Employers may be missing out on talented apprentices because teachers are failing to encourage young people to take up schemes.
Research released today by the Skills Commission revealed that more than half (56%) of teachers rated their knowledge of apprenticeship schemes as ‘poor’, and the majority value A-levels or equivalent qualifications as a better alternative.
The research comes ahead of a report into apprenticeships by the Skills Commission, which has warned the findings will hamper the government’s aim for one in five young people to become apprentices by 2020.
Andy Powell, chairman of Edge, an education foundation that aims to raise the status of vocational and work-based learning, said the lack of knowledge about apprenticeships by teachers was a “travesty”.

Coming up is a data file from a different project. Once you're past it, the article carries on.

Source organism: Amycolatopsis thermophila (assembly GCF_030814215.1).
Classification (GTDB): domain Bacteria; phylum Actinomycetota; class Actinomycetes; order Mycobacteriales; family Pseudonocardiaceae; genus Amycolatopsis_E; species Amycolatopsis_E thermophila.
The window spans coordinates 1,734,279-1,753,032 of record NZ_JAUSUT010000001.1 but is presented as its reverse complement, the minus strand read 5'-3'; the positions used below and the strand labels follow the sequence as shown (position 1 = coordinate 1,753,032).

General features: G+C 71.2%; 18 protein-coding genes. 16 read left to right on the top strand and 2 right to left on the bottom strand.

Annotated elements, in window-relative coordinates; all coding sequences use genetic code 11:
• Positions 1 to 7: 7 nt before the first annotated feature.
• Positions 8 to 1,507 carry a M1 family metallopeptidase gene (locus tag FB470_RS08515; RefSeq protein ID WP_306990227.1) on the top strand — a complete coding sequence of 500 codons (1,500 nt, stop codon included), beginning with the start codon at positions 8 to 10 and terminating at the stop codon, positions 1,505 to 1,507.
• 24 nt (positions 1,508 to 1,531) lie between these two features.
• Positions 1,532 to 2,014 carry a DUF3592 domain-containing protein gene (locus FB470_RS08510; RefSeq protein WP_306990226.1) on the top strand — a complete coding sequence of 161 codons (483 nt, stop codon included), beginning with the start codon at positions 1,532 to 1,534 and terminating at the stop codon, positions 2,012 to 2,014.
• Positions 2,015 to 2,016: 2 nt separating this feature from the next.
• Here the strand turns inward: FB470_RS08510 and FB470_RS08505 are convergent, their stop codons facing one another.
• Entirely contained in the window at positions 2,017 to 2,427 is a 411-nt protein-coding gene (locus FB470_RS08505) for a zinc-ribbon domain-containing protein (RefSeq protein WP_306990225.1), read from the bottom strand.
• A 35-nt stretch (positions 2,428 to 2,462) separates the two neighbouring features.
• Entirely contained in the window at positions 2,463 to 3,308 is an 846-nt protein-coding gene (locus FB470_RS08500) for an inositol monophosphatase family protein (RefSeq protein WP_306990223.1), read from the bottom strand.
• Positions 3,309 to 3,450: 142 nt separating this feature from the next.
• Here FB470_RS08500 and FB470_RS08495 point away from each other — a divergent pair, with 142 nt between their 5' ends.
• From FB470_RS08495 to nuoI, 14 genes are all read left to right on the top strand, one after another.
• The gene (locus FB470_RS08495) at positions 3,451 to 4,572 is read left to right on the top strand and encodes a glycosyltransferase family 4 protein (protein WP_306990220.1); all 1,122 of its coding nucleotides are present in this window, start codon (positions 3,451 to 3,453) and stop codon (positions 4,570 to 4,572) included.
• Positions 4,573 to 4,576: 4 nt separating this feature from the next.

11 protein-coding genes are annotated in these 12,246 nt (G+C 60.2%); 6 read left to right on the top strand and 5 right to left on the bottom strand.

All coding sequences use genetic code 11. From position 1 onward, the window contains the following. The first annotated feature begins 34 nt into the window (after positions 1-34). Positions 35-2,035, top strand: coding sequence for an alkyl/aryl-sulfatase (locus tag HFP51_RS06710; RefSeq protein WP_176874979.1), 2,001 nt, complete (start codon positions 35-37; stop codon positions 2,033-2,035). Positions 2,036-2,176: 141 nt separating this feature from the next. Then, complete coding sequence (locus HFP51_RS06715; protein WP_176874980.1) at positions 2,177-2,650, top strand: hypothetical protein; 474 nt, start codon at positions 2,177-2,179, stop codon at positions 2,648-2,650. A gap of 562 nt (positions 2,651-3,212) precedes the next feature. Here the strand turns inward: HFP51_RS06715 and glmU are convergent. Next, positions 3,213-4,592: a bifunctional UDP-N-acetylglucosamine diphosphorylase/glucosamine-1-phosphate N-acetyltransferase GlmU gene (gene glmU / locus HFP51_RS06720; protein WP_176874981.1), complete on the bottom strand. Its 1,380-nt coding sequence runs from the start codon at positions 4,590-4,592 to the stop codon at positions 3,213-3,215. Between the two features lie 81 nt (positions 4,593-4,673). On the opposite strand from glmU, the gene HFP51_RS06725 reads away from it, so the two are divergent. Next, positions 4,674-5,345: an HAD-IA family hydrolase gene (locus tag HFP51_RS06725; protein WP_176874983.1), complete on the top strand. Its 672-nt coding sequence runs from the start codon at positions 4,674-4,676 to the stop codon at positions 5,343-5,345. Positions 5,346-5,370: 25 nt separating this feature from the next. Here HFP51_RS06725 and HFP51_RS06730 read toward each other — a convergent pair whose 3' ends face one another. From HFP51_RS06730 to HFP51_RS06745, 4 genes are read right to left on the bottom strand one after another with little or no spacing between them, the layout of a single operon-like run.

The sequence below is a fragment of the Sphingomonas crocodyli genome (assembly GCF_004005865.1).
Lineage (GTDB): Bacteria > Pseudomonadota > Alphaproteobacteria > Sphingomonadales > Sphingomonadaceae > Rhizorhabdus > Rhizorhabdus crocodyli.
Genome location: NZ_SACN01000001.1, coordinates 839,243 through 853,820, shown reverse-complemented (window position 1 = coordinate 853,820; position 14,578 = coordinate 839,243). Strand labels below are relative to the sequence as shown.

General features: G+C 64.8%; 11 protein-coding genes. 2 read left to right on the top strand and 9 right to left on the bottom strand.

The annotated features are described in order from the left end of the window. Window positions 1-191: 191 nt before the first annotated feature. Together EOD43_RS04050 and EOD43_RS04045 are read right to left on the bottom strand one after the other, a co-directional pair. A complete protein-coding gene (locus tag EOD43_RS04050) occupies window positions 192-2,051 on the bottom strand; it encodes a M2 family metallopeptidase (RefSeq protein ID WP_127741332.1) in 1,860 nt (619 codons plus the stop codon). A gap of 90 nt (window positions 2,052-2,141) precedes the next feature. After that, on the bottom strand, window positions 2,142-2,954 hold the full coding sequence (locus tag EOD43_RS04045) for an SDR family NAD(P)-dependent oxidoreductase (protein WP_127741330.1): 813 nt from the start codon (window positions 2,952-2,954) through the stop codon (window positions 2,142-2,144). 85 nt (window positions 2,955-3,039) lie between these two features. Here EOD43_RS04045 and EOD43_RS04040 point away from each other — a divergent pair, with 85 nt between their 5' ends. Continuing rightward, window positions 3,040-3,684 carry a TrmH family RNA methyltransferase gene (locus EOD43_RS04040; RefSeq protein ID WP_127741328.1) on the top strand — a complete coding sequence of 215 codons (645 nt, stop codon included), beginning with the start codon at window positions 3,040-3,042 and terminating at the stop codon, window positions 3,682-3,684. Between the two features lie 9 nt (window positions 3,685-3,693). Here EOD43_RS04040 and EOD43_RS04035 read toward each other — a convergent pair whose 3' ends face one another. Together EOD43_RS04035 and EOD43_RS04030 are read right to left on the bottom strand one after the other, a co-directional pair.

“Tackling the lack of knowledge about apprenticeships among teachers and careers guidance professionals is the key to unlocking the potential of the programme,” he said.
The report also looked at employer engagement, and the need for apprentices to get support and on-going encouragement to progress with their learning.
Although the number of apprentices is rising, only 10% of business actually take them on, according to the research.
The Skills Commission is presenting the findings to MPs later today, and is also lobbying for the government to fully fund apprenticeships for everyone up to the age of 25 – raising the age from 19.
Barry Sheerman, co-chairman of the Skills Commission, said securing quality vocational routes for young people is important during the recession.
“The government must ensure that knowledge of apprenticeships is a critical part of initial teacher training and continuing professional development for teachers,” he said.